“Two universities, both alike in dignity, in fair Los Angeles where we lay our scene.”

Luckily, the rivalry that exists between USC and UCLA has never caused such a tragedy like the one in “Romeo and Juliet.”

However, the Trojans and the Bruins live in the same city only 12 miles away, which means students cross paths often. Because the schools are close, trash talking amongst students and alumni is a daily ritual.

When asked about her best trash talk line against the Bruins, Laura Welch, a USC senior said, “If you look at recent history and national championships, our record speaks for itself …As far as schools as a whole, when we passed UCLA in the News Week College Rankings, that was a big trash talking point.”

Welch’s best friend from high school, a senior at UCLA named Shan Aggarwal, says, “UCLA ranked higher than SC for the first time in over five years. It looks like Barkley is really going to be regretting his decision from last year.”

Though the two friends are on the two opposing sides of this rivalry, Welch ultimately claims, “I think it’s good we are at rival schools. It really is just all in good fun.”
Over the years, both schools have played some pretty great offense. And I’m not talking about their football teams.

USC’s beloved Tommy Trojan statue has had blue paint splattered all over him and 500 pounds of manure dumped onto him from a helicopter. If that’s not enough, his sword has also been cut many times (and replaced in uncomfortable areas).

But it’s not just Tommy who has gotten hit. In 2010, UCLA students painted their letters on the USC practice field and another year they painted the flagpoles in the Coliseum parking lot blue and gold.

However, the Trojans did not simply watch all of this unfold from the sidelines; they had some substantial jabs against the Bruins.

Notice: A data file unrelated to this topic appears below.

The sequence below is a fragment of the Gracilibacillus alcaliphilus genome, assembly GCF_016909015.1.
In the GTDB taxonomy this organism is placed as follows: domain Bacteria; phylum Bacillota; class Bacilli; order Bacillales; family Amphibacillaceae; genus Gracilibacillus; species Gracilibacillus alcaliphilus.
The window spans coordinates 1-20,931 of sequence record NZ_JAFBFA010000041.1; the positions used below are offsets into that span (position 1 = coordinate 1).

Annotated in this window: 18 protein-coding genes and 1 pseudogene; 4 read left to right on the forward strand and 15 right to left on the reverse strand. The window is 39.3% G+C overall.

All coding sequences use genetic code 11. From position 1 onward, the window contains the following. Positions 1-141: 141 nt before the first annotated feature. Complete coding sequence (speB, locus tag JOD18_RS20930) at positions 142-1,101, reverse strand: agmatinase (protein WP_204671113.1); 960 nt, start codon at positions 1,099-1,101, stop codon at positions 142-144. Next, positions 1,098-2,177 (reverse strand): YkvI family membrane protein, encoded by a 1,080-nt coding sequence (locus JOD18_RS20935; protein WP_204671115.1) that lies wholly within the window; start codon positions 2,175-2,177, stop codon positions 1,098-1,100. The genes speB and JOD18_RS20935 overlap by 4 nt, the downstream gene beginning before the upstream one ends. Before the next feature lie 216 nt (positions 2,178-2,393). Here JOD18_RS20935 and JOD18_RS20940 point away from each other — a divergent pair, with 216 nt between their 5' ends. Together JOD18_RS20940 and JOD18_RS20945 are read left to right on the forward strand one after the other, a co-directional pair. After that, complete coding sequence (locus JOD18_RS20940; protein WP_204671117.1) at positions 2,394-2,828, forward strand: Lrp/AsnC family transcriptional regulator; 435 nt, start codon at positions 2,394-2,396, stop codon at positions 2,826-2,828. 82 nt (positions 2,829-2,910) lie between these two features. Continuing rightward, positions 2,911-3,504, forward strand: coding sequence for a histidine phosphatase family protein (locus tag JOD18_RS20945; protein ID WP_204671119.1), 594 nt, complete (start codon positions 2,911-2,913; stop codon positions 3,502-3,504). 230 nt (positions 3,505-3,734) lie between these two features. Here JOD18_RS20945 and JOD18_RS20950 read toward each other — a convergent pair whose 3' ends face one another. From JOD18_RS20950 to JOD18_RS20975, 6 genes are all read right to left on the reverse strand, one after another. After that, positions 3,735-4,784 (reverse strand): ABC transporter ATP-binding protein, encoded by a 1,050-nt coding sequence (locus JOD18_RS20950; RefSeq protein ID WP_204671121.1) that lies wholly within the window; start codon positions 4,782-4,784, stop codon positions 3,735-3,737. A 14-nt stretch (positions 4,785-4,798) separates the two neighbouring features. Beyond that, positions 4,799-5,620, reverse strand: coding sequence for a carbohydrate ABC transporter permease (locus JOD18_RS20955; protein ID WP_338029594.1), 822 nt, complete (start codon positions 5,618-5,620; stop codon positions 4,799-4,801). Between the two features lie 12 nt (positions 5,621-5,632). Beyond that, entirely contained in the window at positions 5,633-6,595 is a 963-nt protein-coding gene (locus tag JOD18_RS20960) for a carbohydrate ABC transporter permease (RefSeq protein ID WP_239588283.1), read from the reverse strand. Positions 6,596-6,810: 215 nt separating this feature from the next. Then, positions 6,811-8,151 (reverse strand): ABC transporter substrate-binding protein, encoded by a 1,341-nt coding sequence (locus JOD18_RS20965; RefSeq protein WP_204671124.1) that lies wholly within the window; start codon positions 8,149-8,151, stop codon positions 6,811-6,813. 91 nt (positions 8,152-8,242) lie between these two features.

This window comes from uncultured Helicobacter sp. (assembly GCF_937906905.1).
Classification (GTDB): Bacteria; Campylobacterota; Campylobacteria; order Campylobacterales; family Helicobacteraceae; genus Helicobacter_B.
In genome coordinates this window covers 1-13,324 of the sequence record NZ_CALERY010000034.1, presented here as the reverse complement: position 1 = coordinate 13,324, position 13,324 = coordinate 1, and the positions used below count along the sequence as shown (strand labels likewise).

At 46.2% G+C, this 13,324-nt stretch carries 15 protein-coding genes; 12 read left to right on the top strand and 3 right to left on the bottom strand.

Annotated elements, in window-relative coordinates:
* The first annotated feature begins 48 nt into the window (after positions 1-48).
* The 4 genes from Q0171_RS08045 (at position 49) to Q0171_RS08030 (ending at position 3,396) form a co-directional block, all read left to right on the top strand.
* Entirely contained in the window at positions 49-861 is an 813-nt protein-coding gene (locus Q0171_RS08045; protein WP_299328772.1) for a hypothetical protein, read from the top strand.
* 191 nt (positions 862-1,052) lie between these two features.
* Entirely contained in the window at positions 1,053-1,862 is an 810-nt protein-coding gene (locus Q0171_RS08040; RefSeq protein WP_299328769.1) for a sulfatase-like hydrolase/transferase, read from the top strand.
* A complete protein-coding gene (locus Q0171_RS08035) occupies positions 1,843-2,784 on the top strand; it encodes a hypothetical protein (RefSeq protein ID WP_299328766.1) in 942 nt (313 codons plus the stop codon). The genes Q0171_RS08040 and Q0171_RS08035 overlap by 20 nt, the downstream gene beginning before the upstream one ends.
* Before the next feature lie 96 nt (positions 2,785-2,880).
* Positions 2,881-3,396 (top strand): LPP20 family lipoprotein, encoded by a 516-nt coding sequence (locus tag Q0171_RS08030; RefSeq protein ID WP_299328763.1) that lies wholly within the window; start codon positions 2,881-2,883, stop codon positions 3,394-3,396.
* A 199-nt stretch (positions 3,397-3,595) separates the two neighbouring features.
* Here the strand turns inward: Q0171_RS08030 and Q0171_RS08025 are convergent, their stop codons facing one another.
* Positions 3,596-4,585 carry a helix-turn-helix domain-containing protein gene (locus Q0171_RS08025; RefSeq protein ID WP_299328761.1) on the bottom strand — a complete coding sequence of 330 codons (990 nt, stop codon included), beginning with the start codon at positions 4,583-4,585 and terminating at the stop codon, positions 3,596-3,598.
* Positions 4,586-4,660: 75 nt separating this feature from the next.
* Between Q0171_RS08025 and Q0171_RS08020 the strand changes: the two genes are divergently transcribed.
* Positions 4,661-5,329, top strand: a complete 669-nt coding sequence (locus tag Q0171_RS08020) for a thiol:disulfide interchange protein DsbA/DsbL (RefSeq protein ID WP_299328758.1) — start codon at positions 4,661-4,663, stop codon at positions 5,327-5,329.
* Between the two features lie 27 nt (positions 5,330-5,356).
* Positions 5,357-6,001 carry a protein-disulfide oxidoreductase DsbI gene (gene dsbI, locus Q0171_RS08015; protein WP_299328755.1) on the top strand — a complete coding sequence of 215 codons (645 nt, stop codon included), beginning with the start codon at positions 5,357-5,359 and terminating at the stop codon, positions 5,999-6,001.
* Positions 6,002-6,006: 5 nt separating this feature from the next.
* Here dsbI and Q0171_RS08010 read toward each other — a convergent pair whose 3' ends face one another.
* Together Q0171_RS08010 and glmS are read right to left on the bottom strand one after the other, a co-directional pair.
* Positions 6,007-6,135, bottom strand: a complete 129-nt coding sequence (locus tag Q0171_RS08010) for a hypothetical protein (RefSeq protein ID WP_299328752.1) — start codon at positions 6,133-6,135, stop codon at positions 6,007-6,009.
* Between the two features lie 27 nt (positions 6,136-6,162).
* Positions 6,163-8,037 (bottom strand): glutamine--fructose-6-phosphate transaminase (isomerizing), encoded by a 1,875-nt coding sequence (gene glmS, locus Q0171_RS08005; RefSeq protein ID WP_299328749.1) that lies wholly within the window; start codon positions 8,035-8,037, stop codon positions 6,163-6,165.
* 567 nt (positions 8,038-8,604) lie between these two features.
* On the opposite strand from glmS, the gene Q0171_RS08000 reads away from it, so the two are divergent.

For instance, USC students put red dye in three of UCLA’s fountains. Another year, USC students released 20,000 red and gold-painted crickets inside the UCLA library.

But the biggest whammy to hit UCLA was in 2009 when USC students covered the Bruin Bear in red and yellow paint, leaving the Bruins with a $20,000 restoration fee.
What is the root of all this madness?

It began in 1939 when the UCLA Alumni Association gave a 295-pound locomotive bell to UCLA’s student body. The bell became known as the Victory bell, a mark of Bruin pride that rang in the stadium whenever they scored a touchdown.

However, the sounds of success were soon muted by a few members of a USC group called the Trojan Knights, an all-male student organization that advertises themselves as the “Guardians of tradition since 1921.” After UCLA won its season-opener against Washington State in 1941, six of the Knights pretended to be UCLA students, loaded the bell into their truck and drove away.

After the heist, the Victory bell remained hidden for more than a year. It was not until after photos of the bell appeared in a USC magazine that the Bruins finally struck back by covering Tommy Trojan with blue paint.

Fed up with the pranking, the president of USC threatened to cancel the football game if the madness continued. Thus, the student body presidents from both schools signed the Victory Bell Agreement of 1942, which stated that the winning team of the USC/UCLA game each year would be the bearer of the bell.

But the problems involving Tommy Trojan, Bruin Bear and other campus landmarks are still happening today. Both schools have taken great precautionary measures to protect their campuses and their pride.

The Facilities Management Systems of USC wraps Tommy Trojan with duct tape to protect him from any harm, while UCLA encases their bear inside a specially designed $5,000 box that is supposedly impossible to open.

One member of the Trojan Knights, a senior named Chris Yoshonis, said that most of the Knights physically guard Tommy Trojan unless they are in class.

“We make a point to be there as much as we can,” he explained. “Every year, pretty much without fail, some UCLA frat sends their pledges over to get a picture with Tommy. But we never get physical; it’s just a shouting match.”

As for any claims that the Knights have pulled pranks on Bruin soil, Yoshonis responds, “I can neither confirm nor deny any accounts.”

All that can be confirmed is that this rivalry will be around for many years to come.